With the bulk of the processing dealt with, it was time to address the elephant - err, LEAF - in the waterfall.

I first tried the Remove tool in Lightroom Classic, but the results were not close to ideal. The Remove tool pulls data from other parts of the image and tries to realistically blend them into the are you want to fix. Those two red leaves took up a sizeable chunk of image area, behind which was a fairly detailed forest scene, so it's not really surprising that Lightroom alone was not up to the task. So, after applying Denoise AI to the file, it was off to Photoshop I went.
The Enhance option in Lightroom let's you either Denoise the RAW file, OR apply Super Resolution to scale the image to double its original size. You can't do both at the same time and because of the current workflow. I typically Denoise first, edit in Photoshop which allows me to save a new version of the file (not a bad thing) and then, if desired, I'll apply Super Resolution.

More info on Denoise AI
More info on Super Resolution
Object Removal in Photoshop
Right-clicking the image or thumbnail in Lightroom Classic gives you the option to Edit in Photoshop... 

Once the image was open, I tried the Remove tool in Photoshop first. I often find it can do a better job on larger, more detailed areas, than the Remove tool in Lightroom. The Remove tool in Photoshop uses on-board AI to analyse the scene and generate new details. It did do a better job, but it still wasn't up to snuff for me. Likewise, Content-Aware Fill would not produce suitable resutls and the Clone Stamp tool... well, it would likely take me a long time just to find out I wasn't happy with the result, because it, too, relies on the pixel data in the image.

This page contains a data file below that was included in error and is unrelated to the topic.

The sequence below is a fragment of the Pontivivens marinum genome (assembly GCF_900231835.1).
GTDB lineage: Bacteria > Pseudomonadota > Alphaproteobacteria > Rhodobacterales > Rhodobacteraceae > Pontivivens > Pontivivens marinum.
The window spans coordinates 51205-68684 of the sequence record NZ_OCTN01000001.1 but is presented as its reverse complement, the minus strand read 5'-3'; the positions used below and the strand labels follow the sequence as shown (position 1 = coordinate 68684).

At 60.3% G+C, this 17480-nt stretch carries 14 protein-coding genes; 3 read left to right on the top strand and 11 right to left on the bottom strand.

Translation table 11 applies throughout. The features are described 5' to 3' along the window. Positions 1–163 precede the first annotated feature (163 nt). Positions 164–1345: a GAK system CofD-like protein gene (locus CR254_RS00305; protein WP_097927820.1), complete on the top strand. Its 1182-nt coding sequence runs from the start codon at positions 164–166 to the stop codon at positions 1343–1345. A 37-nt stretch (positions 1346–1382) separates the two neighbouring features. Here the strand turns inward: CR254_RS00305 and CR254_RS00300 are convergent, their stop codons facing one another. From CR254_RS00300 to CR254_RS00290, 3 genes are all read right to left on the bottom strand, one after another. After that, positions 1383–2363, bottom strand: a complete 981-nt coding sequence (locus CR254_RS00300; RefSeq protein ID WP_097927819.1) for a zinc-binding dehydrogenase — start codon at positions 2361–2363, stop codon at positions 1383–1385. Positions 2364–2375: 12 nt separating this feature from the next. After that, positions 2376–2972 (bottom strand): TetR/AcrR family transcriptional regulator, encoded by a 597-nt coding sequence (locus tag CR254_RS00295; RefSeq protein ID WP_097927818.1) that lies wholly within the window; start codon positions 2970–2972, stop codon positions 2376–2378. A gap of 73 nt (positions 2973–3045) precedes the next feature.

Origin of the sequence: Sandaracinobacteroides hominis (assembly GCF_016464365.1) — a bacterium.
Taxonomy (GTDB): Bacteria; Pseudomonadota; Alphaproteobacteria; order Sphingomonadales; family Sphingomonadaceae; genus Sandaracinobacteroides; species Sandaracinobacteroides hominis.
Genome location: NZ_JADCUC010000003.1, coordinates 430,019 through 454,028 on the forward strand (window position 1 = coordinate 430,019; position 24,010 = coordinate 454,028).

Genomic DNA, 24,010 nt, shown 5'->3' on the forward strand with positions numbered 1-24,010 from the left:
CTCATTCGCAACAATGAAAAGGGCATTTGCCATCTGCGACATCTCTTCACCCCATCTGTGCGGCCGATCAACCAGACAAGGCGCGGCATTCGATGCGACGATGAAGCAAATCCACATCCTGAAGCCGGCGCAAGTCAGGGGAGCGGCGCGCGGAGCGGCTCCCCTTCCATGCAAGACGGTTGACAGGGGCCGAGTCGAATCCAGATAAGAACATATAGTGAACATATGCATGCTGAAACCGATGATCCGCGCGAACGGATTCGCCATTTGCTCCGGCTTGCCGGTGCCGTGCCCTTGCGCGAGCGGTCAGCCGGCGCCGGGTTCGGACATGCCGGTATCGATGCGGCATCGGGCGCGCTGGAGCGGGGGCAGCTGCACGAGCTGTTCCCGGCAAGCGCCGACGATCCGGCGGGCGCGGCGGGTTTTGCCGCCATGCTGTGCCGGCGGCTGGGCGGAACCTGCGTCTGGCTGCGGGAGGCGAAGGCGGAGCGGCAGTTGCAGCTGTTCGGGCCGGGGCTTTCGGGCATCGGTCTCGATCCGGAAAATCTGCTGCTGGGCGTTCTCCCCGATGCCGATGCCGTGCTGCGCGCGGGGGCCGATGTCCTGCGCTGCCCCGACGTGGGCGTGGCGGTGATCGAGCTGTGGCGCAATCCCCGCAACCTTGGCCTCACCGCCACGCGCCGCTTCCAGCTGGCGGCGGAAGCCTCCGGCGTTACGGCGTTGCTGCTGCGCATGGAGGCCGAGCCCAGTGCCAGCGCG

Adobe Firefly to the Rescue
This left Adobe Firefly and Generative Fill to solve my problem. Firefly is not limited to the pixels in the image; it can create new content based on the vast library of images it has been (ethically) trained with; Adobe Stock, public domain content and content that has fallen out of copyright.
I tried two different techniques for Generative Fill. 

In one technique, I used the Lasso tool to roughly select around both leaves and generate the fill in a single step, by clicking on the Generate field in the new Contextual Taskbar and then tapping the Generate button.

Tip: Before generating, I made adjustments to the selection, including expanding the selection by 5 pixels and feathering it by pixels, just to help with blending.
The area I needed to fill was less that 1024x1024 pixels, so I was pretty confident Firefly and Photoshop would give me a decent result and, by the second set of variations, I had a couple choices I was pleased with.
Of the first 3 variations, I liked the second one the best. It blows my mind that, without any prompting, Firefly can imagine a fern frond hanging over wet rocks. It looked so natural.
I also had some versions that just did not work (hence the second round of variations). In the end, I had a keeper from both the first and second set of variations. When you run into unacceptable (or acceptable, for that matter) variations, make sure to provide feedback through the 3-dot menu that is part of each variation. This just helps make Firefly better.
As I've shared in previous articles, Firefly Generative Fill and Expand are currently limited to generating a maximum resolution of 1024x1024 pixels. This can be problematic for large areas, as the image quality will not be the same as an original high-res photo, resulting in blurry, fuzzy pixels with little sharpness.
The leaves fit within a 1K pixel square selection.
A current workaround is to limit your selections to no more than 1024 pixels. While my area did not exceed this limit, I wanted to see if I would get a better result by reducing the selection area even further. So I drew a selection that was about half of the leaf, generated a fill for that selection, then selected the rest that needed to be replaced and ran Generate again. ​​​​​​​